The National Dance Institute of New Mexico (NDI-NM) faced a similar situation as NIYLP. In considering how to move beyond its Santa Fe base, it faced the challenge that, aside from a satellite location in Albuquerque, it could not replicate its Santa Fe program model including its beautiful dance studios and large-scale program with the Santa Fe school district. Instead of limiting its efforts to Albuquerque or looking outside the state, NDI-NM developed an innovative rural model that proved to be highly effective and attracted significant public (from the state government) and philanthropic support. Its model entailed the development of a dance curriculum for schools to implement with the support of a mobile team of dance instructors to work with the students and provide training to the teachers. The rural program now serves over 74 rural schools at a manageable cost.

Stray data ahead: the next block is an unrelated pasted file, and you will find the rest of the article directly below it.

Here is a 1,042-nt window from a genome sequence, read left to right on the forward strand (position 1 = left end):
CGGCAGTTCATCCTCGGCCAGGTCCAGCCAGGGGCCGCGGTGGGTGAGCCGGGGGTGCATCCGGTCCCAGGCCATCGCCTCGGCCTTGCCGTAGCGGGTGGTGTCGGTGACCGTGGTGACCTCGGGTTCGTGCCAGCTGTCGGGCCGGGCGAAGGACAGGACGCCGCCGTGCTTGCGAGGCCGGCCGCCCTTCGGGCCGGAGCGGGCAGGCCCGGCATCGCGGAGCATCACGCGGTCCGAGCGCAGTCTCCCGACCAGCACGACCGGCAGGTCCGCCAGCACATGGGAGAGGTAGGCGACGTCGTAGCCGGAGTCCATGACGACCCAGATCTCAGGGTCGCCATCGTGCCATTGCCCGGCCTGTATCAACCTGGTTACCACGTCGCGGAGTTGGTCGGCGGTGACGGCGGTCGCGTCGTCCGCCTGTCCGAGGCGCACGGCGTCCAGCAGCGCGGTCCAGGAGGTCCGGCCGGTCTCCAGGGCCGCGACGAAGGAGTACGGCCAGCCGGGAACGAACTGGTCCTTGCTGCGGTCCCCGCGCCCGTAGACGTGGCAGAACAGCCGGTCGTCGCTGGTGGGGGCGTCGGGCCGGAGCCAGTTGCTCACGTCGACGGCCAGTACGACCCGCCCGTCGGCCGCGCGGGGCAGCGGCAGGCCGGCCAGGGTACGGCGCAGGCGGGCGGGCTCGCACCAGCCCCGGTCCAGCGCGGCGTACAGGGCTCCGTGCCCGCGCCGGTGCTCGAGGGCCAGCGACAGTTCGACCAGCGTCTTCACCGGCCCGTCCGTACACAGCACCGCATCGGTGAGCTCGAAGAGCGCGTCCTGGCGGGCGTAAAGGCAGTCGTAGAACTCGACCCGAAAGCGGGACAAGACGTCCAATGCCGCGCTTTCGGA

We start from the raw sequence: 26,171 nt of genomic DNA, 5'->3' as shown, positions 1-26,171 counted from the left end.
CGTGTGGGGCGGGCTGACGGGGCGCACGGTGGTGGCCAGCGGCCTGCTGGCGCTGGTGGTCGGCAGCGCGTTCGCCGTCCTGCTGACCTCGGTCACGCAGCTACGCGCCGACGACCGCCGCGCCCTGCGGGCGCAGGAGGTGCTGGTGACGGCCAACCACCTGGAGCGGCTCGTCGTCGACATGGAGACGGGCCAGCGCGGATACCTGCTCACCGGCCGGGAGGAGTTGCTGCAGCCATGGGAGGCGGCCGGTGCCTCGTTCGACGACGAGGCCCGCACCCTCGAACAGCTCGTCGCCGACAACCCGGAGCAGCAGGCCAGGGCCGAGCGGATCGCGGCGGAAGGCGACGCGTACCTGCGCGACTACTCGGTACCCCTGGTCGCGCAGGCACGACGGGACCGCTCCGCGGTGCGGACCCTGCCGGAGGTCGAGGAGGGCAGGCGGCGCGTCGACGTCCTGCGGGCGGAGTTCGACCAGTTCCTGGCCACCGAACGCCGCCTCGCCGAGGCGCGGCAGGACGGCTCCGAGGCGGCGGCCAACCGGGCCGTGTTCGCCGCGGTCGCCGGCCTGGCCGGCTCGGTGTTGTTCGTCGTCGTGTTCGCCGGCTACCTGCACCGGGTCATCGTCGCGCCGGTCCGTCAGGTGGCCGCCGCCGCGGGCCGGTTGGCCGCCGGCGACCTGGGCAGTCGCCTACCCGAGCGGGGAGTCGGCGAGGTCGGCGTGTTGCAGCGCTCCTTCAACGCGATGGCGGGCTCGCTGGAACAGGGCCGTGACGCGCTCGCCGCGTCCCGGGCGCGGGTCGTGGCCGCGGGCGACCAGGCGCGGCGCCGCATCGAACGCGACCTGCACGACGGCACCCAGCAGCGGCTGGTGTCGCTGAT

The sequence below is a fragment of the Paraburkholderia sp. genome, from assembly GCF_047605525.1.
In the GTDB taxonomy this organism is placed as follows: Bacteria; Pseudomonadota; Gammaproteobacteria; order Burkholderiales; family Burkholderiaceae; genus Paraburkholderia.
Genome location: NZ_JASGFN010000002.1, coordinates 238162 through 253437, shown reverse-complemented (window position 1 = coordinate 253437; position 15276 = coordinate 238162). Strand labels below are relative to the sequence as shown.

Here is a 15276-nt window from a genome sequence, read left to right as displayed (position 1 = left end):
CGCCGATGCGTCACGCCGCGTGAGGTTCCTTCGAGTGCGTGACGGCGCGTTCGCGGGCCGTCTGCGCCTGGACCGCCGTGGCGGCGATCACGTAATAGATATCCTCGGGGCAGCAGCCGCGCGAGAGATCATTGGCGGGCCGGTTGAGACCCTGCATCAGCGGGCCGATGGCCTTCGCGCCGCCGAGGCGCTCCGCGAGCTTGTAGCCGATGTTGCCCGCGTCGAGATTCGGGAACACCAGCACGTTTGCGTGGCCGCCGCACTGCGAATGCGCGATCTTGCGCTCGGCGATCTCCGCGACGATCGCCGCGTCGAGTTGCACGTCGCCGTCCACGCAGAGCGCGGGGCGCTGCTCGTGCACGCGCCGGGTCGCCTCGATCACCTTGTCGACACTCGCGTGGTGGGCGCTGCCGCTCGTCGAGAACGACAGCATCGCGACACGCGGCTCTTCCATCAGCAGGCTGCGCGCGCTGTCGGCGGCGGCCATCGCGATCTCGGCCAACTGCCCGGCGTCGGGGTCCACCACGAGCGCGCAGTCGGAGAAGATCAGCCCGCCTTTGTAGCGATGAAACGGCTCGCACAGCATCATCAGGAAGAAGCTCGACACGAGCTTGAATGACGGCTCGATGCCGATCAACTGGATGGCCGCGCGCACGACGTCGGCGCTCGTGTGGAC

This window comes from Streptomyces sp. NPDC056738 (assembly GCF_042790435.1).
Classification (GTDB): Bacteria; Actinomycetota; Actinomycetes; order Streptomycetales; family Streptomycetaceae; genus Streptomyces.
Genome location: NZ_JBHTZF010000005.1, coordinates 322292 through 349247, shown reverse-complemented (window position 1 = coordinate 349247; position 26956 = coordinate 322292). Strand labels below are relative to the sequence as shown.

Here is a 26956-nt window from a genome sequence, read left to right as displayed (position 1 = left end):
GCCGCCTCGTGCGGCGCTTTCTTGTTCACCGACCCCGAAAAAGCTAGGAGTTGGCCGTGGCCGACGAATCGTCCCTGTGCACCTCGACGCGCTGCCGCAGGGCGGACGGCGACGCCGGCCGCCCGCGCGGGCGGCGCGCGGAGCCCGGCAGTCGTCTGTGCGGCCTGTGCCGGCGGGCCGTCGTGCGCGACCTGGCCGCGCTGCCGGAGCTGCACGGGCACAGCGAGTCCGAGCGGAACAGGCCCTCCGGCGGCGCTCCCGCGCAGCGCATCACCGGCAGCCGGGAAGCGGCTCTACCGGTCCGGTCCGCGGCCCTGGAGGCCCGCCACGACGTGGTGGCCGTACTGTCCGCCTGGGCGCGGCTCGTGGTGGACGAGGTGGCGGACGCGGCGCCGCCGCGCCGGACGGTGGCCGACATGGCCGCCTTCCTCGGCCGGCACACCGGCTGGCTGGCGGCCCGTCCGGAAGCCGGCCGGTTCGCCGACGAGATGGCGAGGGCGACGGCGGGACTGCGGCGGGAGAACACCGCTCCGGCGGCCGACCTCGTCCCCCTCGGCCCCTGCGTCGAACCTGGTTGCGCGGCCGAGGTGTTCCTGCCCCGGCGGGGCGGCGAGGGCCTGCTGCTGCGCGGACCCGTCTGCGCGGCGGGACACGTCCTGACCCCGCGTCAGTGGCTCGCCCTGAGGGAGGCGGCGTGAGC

Important Work Ahead

The rural funding gap is real and points to significant challenges for both rural nonprofits and private foundations that care about tackling poverty. There are no silver bullets for rural nonprofit. Nevertheless, the themes put forth in this paper and, where appropriate, partnerships with national networks, present food for thought on how to expand the resources available for work with disadvantaged youth and families in rural communities.

While this article has focused on nonprofits, it is important to note that private foundations can and do play valuable roles in supporting rural nonprofits. We encourage additional efforts and innovation on the part of foundations (see sidebar below for brief discussion).